The larger point I’m trying to make is the following: While the current war in Gaza is indeed a part of the Israel-Palestine conflict, in trying to determine accountability and culpability for the war in Gaza, we should stop drawing a straight line from the wider conflict to the war. This war had a primary root cause – the Hamas terrorist attack on October 7th in Israel. While Israel certainly deserves significant blame for the conflict and other parallel situations such as the occupation of the West Bank, we should be under no allusion that a terror attack, especially of the nature and scale of what happened on October 7th, was primarily a natural response to Israeli injustice.

So, why not look further and examine the root causes of the Oct 7th attack itself? Sure, but we have already noted that it was not primarily directed at the IDF, which is the source of violence from the Israeli side. One cannot rationally argue that attacks such as the mass-murder committed at a music festival and gunning down or burning people to death in Kibbutzes were instances were civilians died due to collateral damage. This argument is a non-starter because the civilians clearly were targets. One cannot argue either that these attacks were focused on Israeli settlers in occupied Palestine, for the simple reason that most areas that were attacked would be clearly part of Israel according to virtually any partition plan (even if some weren’t, that would not morally justify a targeted mass-murder of civilians residing in those areas as per any civilized norms).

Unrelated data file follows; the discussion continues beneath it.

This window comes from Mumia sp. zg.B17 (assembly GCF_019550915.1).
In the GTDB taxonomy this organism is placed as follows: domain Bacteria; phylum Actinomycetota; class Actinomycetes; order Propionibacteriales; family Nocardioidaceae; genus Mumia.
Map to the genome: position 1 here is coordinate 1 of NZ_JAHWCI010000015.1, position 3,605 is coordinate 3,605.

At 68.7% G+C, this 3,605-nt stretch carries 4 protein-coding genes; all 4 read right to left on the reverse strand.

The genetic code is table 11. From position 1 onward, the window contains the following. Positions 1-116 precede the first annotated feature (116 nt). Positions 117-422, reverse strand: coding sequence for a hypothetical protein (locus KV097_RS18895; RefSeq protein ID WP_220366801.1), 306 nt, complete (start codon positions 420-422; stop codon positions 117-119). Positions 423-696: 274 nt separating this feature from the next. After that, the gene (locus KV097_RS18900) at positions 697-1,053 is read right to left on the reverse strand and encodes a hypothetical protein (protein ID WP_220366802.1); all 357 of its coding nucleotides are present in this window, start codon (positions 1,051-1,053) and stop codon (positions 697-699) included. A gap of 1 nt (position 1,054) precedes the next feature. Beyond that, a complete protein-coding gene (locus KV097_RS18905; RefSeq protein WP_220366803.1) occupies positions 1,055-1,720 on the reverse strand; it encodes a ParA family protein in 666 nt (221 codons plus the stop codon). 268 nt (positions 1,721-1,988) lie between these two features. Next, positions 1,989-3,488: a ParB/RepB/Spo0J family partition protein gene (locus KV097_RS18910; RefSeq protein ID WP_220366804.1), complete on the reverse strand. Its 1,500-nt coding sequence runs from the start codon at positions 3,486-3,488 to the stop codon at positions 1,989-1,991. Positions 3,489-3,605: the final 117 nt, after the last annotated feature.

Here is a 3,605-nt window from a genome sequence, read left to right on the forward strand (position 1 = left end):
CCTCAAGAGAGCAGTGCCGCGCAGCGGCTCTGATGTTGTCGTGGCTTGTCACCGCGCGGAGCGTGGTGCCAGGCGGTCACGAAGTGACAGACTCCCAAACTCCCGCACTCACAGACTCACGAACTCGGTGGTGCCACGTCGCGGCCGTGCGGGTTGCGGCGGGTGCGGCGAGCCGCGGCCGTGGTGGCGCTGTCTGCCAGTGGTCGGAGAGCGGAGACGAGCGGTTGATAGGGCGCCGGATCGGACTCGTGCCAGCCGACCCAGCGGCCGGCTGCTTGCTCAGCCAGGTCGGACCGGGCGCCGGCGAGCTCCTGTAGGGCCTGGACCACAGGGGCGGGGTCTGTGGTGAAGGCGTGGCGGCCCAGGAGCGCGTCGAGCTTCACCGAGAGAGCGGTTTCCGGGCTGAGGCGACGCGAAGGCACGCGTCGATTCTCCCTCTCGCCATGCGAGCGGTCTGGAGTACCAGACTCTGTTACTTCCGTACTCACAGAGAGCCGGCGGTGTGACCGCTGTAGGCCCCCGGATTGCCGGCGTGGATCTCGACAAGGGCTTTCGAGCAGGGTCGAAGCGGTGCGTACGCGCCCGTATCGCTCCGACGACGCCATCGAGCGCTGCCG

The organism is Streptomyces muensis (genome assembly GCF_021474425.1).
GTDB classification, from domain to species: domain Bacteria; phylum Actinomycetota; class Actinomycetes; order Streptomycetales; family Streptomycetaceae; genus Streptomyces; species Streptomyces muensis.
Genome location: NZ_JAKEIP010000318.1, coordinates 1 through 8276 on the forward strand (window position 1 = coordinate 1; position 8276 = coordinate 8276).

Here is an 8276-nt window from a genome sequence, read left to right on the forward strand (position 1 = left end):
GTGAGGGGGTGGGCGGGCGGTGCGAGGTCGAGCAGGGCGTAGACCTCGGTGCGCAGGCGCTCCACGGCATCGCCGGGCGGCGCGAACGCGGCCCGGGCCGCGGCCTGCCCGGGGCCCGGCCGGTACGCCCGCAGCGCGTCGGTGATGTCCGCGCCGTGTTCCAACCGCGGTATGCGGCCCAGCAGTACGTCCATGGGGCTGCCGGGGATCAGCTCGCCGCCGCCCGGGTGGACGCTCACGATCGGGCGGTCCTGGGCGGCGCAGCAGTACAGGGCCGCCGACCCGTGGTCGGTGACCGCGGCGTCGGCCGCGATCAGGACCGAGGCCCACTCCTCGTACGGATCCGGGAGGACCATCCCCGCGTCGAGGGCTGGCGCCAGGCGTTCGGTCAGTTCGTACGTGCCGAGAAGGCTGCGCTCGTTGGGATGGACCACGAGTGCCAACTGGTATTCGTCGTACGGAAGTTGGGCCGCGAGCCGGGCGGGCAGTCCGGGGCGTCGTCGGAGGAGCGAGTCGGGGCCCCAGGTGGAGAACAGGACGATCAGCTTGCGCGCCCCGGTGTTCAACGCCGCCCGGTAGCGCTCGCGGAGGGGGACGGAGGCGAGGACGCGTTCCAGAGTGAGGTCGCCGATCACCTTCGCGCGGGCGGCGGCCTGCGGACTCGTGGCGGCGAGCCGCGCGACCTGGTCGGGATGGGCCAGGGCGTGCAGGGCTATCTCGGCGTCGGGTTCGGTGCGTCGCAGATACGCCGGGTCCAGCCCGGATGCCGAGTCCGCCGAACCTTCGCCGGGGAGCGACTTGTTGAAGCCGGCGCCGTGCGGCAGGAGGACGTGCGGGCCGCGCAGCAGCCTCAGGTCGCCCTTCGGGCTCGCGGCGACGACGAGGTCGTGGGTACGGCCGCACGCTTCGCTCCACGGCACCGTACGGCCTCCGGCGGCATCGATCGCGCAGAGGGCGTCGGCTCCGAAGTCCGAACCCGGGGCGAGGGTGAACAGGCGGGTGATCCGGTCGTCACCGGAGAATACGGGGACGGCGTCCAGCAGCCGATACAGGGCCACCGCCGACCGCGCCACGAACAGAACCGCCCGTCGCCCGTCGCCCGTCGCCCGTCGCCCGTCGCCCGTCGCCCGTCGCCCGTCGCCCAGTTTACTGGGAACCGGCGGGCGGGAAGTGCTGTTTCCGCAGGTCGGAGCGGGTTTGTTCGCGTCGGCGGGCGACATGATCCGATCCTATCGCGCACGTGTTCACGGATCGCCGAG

How IDF operates as opposed to Hamas

When pro-Palestine people are pointed to the death and destruction in October 7th attack in Israel, the immediate retort would be to point to the even greater destruction in Gaza – with 24,000 plus deaths and counting (setting aside how many of these are civilians), it exceeds the October 7th toll in Israel by more than 20 times. This is something not upto debate – it is a fact that Gaza has indeed undergone a much larger scale of destruction than what happened prior to that in Israel.